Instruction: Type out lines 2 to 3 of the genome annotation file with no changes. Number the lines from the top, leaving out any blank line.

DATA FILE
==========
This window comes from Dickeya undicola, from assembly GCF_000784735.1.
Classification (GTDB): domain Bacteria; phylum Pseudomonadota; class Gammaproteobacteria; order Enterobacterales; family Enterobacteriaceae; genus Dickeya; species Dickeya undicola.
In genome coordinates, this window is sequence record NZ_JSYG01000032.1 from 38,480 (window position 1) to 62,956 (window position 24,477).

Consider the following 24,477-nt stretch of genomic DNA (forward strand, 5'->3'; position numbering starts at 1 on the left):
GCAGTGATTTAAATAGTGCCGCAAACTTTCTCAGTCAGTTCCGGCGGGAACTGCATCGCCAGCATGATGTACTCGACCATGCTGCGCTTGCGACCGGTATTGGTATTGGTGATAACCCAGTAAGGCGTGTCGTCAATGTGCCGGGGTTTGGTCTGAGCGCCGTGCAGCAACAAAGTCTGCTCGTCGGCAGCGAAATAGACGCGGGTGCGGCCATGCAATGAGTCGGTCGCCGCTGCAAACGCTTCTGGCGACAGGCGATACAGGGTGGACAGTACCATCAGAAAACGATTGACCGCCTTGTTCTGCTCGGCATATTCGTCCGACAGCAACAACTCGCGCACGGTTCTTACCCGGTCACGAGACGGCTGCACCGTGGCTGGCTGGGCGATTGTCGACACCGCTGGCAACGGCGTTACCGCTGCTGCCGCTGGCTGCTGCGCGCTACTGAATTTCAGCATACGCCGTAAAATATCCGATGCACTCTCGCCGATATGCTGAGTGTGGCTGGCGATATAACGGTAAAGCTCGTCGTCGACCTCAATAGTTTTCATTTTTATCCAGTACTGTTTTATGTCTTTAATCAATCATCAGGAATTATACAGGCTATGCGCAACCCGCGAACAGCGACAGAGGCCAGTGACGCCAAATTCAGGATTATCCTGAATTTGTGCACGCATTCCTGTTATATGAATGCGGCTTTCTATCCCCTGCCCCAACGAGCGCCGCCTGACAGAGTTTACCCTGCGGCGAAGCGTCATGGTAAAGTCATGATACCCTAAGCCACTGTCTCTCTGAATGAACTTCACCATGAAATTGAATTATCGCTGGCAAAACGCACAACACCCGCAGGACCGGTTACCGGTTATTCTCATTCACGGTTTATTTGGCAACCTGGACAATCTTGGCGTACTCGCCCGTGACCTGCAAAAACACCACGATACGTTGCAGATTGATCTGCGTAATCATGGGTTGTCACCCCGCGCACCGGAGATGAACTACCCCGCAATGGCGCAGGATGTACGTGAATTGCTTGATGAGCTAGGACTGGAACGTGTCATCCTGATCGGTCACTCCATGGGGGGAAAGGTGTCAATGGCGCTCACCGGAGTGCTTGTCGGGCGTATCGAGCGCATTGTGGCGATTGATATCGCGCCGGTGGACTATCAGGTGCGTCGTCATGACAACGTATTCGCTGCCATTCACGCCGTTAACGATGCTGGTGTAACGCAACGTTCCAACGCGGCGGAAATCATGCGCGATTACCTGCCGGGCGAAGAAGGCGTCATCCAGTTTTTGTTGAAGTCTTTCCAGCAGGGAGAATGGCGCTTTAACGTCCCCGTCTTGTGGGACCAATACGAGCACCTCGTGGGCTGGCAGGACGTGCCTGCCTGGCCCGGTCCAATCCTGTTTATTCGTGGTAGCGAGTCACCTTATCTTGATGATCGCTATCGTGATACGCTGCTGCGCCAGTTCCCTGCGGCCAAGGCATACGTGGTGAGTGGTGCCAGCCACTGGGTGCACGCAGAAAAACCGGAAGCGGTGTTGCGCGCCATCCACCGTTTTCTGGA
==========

Classification (GTDB): domain Bacteria; phylum Pseudomonadota; class Gammaproteobacteria; order Enterobacterales; family Enterobacteriaceae; genus Dickeya; species Dickeya undicola.
In genome coordinates, this window is sequence record NZ_JSYG01000032.1 from 38,480 (window position 1) to 62,956 (window position 24,477).